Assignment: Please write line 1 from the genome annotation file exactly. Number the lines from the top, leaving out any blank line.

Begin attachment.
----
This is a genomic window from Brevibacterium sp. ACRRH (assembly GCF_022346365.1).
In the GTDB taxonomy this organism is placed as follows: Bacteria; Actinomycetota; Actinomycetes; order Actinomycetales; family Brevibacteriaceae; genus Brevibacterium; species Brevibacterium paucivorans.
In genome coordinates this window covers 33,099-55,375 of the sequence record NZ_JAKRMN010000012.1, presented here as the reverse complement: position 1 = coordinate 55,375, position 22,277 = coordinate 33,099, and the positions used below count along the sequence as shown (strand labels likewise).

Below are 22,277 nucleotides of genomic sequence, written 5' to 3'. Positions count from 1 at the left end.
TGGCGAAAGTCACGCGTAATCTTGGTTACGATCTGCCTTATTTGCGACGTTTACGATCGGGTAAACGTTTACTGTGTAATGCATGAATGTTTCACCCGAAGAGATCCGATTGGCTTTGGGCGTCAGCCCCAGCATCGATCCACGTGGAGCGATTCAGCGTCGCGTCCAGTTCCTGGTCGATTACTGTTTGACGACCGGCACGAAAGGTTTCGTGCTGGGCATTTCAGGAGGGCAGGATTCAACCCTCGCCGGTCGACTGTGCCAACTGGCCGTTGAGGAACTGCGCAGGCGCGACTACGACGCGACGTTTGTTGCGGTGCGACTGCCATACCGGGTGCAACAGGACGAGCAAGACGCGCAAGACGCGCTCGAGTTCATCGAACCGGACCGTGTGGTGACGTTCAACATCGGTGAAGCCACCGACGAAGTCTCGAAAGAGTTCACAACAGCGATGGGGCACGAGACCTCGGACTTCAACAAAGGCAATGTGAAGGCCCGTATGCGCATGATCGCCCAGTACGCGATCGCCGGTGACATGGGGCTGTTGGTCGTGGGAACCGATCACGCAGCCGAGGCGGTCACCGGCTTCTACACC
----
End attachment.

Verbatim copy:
This is a genomic window from Brevibacterium sp. ACRRH (assembly GCF_022346365.1).